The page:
Claimant petitioned for review of the Board's Order.

         II. Analysis

         On appeal, [6] Claimant argues the Protz decisions apply and she is entitled to have her disability status restored from partial to total disability because the IRE upon which the change was based was unconstitutional and invalid. Claimant contends this case is "strikingly similar" to our recent decision in Thompson v. Workers' Compensation Appeal Board (Exelon Corporation), 168 A.3d 408 (Pa. Cmwlth. 2017), in which we reversed the Board's affirmance of a WCJ's decision modifying a claimant's disability status from total to partial. (Claimant's Brief (Br.) at 8.) Claimant also argues that reinstatement petitions may be filed within three years of the date of last payment, which is satisfied here. (Id. at 9.)

         In addition, Claimant argues justice and public policy require retroactive application of Protz II. Because Protz II struck the entirety of the IRE provision from the WC Act, Claimant asserts that injured employees no longer have a statutory remedy to seek a change in status, and "by eliminating the statutory process for an employee to challenge his or her IRE-based partial disability status, the [Supreme] Court could not have intended to bind forever claimants to a partial disability status that was unconstitutionally enacted." (Id. at 13.) Moreover, Claimant emphasizes the remedial nature of the WC Act and stresses it should be liberally construed in favor of injured workers. (Id. at 14.)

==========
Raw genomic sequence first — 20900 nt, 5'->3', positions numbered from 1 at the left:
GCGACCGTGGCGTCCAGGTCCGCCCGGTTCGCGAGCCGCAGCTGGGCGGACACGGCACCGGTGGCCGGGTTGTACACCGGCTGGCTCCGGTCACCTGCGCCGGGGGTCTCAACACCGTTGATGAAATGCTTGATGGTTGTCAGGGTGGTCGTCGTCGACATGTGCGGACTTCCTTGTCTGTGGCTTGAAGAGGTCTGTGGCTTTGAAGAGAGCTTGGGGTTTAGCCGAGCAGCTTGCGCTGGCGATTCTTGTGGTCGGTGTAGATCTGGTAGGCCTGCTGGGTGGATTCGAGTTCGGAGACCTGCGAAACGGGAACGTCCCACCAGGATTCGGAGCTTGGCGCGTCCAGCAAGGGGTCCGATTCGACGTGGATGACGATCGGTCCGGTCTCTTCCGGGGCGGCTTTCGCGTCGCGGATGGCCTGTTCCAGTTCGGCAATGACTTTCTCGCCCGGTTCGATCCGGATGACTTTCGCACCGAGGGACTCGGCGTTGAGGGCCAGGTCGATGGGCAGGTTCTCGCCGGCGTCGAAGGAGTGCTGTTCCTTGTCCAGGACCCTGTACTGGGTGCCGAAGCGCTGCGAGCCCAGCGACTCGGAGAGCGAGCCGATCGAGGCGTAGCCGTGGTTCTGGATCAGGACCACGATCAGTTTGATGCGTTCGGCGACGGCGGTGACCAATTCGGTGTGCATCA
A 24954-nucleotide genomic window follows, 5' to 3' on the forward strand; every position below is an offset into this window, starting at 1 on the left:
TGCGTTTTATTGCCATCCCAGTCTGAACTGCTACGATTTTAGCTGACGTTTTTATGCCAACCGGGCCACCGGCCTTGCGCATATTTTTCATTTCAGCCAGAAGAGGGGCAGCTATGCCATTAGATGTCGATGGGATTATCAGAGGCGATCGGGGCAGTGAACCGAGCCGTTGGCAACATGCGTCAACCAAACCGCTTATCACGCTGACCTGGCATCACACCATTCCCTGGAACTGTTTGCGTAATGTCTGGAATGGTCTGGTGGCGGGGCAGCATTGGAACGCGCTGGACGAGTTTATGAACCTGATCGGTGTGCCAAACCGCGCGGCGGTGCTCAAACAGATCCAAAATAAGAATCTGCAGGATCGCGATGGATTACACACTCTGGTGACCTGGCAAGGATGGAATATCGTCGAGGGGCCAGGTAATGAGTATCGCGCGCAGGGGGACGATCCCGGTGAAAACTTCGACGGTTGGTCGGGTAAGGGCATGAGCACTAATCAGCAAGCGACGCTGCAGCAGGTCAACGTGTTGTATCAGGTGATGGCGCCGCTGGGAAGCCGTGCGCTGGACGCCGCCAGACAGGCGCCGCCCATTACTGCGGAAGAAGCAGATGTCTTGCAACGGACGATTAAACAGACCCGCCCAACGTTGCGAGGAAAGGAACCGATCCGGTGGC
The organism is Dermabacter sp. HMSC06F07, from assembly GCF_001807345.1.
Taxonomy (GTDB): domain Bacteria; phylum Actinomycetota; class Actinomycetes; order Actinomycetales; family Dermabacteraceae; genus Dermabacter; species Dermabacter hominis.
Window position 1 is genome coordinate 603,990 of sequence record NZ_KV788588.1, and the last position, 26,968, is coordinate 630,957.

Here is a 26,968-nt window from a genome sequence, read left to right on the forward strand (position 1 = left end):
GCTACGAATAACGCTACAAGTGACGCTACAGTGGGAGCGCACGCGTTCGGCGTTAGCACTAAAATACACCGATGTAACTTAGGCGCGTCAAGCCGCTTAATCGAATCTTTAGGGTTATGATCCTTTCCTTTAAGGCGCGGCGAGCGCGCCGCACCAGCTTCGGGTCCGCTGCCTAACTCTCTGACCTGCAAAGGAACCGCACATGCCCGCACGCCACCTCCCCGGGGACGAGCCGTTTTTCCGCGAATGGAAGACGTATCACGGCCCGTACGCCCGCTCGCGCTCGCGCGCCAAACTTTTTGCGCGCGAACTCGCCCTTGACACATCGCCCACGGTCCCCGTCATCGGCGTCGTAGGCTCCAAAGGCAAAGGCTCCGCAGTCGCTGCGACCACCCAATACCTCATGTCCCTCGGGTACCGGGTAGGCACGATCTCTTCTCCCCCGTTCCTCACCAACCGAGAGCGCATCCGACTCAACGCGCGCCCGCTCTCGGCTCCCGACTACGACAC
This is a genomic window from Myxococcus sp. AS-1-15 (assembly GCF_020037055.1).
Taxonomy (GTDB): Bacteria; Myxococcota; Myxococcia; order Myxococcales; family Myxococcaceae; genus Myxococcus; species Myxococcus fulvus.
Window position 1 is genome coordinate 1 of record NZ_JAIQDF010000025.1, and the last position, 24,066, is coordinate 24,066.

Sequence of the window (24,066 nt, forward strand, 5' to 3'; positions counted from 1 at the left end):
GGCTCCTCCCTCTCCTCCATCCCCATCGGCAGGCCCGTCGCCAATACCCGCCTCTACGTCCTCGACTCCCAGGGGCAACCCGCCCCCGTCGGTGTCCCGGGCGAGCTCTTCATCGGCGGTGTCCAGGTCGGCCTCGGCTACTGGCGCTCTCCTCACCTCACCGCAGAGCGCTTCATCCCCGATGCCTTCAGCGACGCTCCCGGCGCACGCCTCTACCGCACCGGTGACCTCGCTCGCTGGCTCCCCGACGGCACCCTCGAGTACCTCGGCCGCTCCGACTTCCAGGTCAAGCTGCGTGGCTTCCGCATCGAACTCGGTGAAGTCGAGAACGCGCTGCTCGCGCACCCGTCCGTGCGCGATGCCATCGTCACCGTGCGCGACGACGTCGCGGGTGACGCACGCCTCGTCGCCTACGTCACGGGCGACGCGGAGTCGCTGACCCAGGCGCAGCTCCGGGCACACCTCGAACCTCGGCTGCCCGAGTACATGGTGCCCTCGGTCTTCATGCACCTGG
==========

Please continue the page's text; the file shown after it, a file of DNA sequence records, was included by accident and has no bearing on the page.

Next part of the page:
Employer argues that reinstatement is not warranted because, at the time Protz II was decided, "[C]laimant had already conclusively litigated the change in her benefit status, collected 104 weeks of temporary total disability benefits, and collected the entire[t]y of her 500 weeks of temporary partial disability benefits." (Employer's Br. at 11.) Employer contends that employers have relied on these now-invalid IREs, which largely went unchallenged until the Protz decisions. Employer explains:

[w]hile the statutory scheme set forth in Section 306(a.2) of the [WC] Act allowed a claimant to prove an entitlement to temporary total disability benefits at some point within the future of that 500 week period, presuming he/she was able to demonstrate a total person impairment of 50 [percent] or greater, the statute did not provide a claimant with 500 weeks within which to look back and invalidate a past IRE and the corresponding change in benefit status.